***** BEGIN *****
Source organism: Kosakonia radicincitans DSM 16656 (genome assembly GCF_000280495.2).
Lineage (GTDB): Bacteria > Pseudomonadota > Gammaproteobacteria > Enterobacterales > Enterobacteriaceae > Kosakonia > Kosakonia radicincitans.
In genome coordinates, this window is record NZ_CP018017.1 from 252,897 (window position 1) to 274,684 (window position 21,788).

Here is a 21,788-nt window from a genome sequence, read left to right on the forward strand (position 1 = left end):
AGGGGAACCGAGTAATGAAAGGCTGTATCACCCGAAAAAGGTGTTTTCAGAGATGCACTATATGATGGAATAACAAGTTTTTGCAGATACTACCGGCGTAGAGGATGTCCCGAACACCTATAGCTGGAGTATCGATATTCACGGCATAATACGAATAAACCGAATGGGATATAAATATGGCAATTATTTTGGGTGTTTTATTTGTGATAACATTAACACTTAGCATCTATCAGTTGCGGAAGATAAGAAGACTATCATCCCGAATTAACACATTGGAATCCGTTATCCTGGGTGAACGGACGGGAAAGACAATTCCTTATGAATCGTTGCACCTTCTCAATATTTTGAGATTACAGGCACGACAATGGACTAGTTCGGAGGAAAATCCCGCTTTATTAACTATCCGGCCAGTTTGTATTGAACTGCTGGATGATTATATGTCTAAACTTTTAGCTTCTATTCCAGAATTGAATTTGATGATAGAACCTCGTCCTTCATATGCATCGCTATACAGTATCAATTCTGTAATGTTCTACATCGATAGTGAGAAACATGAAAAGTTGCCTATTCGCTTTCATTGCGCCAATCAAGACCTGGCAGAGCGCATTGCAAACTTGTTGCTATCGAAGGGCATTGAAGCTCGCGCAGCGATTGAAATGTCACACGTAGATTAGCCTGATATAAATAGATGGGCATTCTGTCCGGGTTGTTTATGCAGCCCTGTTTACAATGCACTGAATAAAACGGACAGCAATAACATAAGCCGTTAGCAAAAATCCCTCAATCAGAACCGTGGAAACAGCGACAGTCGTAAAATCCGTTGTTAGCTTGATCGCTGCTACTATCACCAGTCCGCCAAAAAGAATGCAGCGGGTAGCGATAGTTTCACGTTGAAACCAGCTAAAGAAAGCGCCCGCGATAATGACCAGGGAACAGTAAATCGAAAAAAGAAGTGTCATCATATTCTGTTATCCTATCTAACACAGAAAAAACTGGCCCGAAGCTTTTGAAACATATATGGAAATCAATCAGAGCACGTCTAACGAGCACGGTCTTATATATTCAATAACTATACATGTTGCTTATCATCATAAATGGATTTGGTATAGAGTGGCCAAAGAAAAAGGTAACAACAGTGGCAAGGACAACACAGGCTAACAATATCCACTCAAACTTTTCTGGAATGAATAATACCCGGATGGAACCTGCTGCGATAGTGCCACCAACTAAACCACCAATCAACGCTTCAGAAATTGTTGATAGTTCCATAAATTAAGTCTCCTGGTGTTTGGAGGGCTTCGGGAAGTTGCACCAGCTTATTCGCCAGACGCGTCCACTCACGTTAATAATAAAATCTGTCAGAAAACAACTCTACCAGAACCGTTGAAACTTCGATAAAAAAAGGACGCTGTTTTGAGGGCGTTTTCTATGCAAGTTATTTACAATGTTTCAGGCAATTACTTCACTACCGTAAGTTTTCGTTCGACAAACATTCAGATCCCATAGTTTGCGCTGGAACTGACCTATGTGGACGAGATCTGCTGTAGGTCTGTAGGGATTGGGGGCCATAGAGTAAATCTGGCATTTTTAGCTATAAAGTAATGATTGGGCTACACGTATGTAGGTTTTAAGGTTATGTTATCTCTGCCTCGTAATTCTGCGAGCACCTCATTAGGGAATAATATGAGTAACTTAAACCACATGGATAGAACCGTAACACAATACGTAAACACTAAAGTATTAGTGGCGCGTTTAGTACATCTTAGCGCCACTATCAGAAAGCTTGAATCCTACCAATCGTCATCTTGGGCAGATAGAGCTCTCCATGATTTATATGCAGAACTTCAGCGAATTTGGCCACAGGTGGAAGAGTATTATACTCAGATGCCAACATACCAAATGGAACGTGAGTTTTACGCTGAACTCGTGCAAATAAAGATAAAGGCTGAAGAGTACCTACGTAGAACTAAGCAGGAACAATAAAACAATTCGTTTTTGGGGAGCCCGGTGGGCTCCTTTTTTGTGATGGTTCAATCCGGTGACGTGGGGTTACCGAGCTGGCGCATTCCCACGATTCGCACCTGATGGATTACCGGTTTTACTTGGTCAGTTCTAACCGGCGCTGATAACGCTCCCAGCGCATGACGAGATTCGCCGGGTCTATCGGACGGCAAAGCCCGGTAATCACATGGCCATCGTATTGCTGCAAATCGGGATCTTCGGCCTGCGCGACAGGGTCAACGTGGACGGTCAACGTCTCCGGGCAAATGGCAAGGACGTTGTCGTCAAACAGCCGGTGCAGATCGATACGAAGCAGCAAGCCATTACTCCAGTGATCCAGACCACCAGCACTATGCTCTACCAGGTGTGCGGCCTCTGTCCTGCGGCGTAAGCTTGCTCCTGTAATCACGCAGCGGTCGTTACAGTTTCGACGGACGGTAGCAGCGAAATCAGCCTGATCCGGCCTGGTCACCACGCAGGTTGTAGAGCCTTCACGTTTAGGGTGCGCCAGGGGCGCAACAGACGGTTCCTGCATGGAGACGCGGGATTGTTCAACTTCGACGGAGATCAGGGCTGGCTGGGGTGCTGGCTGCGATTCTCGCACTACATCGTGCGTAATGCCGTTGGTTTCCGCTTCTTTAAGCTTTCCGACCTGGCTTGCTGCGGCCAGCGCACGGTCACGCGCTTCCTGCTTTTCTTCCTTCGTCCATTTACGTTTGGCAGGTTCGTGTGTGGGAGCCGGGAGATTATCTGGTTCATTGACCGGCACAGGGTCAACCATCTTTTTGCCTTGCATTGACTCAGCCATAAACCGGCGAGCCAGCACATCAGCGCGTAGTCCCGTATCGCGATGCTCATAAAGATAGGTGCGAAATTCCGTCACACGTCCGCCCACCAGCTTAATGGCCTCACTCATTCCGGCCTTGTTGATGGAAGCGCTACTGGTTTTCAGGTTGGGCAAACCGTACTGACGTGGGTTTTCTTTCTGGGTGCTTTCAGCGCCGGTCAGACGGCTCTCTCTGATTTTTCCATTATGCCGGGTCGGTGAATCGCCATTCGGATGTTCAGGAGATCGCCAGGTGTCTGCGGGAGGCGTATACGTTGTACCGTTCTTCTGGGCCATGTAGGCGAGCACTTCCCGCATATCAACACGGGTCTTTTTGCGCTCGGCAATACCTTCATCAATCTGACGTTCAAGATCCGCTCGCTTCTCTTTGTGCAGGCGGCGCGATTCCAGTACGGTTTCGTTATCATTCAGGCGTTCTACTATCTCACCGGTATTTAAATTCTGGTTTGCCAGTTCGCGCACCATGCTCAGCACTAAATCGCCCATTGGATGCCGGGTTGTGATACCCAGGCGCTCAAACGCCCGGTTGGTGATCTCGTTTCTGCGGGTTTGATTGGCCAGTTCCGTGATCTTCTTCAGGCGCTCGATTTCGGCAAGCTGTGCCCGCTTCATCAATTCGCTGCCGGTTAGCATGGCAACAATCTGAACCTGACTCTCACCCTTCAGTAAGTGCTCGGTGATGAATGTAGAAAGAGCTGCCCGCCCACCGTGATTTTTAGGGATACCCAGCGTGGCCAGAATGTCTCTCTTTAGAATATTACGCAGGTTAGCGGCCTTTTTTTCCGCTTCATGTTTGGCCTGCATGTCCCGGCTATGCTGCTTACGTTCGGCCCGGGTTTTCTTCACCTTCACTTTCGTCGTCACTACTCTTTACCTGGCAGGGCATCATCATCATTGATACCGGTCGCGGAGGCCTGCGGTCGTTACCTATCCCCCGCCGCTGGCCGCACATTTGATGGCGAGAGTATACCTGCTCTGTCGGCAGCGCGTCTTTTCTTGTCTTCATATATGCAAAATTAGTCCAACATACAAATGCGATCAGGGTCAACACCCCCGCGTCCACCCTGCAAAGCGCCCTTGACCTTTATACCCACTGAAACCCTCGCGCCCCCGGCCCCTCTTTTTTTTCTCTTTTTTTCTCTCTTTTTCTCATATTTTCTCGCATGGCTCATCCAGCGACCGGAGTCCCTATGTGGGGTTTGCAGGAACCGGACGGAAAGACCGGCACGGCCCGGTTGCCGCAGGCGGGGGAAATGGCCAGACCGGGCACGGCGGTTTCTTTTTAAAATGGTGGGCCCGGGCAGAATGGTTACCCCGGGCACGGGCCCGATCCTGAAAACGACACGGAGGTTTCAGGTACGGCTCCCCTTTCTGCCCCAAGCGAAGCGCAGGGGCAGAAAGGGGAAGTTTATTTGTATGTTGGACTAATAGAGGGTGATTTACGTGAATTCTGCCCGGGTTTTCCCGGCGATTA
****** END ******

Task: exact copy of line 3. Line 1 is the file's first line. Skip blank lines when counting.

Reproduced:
In genome coordinates, this window is record NZ_CP018017.1 from 252,897 (window position 1) to 274,684 (window position 21,788).